Design It (B)Right!

Although many schools, in a bid to raise achievement in compulsory subjects, have cut GCSE Design & Technology from their syllabus, it’s the subject that brings all of STEM together! In fact, DT has moved on from the days when the goal was to make a simple wooden clock or metal coat-hook, without discussion about why they are being made, or a follow-up with more complex creations. Nowadays, you only have to talk about concepts such as 3D printing, London’s Millennium Bridge, the Bloodhound car or robots for children, to see how Design and Technology is exciting and very relevant!

The UK has a shortfall of skilled engineers and, with problem solving abilities in demand, it’s vital that children with high learning potential (HLP), who are interested in STEM, become engaged with Design and Technology – they’ll develop conceptual ideas, use and deepen their curiosity and love of science but most of all, realise that engineering can be fun.

Many HLP children will naturally be creative, have a logical mind or love problem solving. However, while a child may come up with brilliant ideas, creating an object can prove more of a challenge. They need to know about a product’s application as well as having technological understanding. If you suspect that your child has an aptitude for design technology, the advice sheet PA418 Supporting High Learning Potential in Design Technology outlines what traits to look for and has supporting age-related activities.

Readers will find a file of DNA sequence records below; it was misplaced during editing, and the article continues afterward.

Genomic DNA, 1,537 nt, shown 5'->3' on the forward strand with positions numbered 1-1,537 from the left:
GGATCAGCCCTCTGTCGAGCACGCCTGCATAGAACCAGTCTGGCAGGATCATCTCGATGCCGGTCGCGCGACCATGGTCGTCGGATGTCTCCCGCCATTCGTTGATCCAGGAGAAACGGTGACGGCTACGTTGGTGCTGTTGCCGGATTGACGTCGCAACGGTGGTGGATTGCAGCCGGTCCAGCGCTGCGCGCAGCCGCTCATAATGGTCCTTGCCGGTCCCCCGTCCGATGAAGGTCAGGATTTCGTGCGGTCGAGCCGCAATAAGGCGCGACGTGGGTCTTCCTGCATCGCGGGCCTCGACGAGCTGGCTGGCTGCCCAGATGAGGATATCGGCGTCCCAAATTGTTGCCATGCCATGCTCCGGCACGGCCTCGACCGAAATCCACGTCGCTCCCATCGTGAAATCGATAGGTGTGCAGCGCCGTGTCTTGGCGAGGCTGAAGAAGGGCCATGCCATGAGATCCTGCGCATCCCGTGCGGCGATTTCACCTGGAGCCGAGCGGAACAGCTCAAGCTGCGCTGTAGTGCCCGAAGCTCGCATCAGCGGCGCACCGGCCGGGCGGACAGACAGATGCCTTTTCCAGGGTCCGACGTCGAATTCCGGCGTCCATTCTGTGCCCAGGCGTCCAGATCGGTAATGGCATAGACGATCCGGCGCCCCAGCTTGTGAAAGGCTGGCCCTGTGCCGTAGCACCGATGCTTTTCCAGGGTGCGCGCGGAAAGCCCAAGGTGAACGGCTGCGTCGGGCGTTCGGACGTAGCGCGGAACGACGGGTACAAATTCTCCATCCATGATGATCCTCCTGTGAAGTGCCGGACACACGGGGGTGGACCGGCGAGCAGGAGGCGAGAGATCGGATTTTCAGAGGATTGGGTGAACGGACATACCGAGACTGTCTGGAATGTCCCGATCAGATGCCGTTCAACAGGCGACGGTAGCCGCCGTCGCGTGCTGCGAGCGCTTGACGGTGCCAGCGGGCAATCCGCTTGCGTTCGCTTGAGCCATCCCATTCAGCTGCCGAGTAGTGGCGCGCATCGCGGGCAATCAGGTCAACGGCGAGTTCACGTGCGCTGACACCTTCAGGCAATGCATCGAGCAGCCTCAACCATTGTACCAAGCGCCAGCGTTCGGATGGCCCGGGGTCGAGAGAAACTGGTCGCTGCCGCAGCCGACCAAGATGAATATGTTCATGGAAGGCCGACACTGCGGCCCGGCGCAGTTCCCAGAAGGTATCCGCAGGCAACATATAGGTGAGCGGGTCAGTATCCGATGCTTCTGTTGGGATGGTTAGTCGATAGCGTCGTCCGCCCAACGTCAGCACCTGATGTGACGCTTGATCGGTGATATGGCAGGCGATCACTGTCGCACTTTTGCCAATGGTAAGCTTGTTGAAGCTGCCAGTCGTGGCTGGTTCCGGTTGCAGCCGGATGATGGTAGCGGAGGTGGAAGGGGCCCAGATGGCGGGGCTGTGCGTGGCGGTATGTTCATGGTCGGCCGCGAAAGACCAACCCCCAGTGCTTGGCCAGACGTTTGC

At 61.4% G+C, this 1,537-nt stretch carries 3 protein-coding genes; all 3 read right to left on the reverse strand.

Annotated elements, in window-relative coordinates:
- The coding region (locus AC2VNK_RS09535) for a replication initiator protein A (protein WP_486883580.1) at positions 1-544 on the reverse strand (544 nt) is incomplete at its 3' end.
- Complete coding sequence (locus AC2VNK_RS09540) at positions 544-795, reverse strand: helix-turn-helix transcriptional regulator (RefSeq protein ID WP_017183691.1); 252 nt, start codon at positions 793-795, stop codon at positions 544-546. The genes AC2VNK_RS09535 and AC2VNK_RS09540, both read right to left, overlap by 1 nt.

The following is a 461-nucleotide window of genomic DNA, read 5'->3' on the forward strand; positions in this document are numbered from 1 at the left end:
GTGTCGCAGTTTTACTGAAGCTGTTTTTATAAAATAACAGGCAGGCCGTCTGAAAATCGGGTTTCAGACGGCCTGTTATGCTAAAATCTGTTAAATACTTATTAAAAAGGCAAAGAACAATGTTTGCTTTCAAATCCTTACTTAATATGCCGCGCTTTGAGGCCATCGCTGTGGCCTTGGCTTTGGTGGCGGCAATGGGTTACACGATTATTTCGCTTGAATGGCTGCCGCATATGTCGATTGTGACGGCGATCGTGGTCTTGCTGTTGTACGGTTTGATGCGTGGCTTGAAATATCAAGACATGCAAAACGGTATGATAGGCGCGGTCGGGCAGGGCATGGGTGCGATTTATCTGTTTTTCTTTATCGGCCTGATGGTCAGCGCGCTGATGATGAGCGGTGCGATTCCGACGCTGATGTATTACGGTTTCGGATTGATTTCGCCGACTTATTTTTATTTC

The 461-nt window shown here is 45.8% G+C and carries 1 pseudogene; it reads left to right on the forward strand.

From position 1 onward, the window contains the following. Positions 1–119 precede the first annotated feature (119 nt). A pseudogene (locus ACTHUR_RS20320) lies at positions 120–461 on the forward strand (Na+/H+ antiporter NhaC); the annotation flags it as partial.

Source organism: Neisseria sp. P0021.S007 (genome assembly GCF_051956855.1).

Have a Child Who Likes Maths But Not Design and Technology?

Applied mathematics is the key –ask your child for their practical thoughts on questions like:

  • How does the Airbus A350 fly through the sky?
  • How are skyscrapers built to stop them falling over in high winds?
  • How many seconds does it take a car to stop?

All are impossible to solve without maths.

An At-Home Workshop

Let them loose on a cordless drill?! Okay, so we don’t mean that your child runs off to do what they want without guidance; however, this can be an excellent way for them to develop more independence, by letting them try out selected tools with supervision. Initially just practise using a tool on scrap wood, but then move onto making something using it.

Younger children could make a cardboard castle that is strong enough to take figures, such as knights and queens, drawing designs on the castle or making a zip wire between two “towers”, using Lego, kitchen roll cardboard and a spool of ribbon to connect the two points!

Textiles: Make and Remake

It’s the very fabric of a finished product! Textiles requires such skills as measurement, understanding of different fibre strengths and even chemistry.

Enjoy a simple sewing activity together, such as designing and making a bag or bookmark or try recycling pockets from an old item of clothing to make an iPod pouch. If your child gets frustrated with a lack of material or stitches going awry, help them to develop resilience through problem-solving how to fix it.

Electronics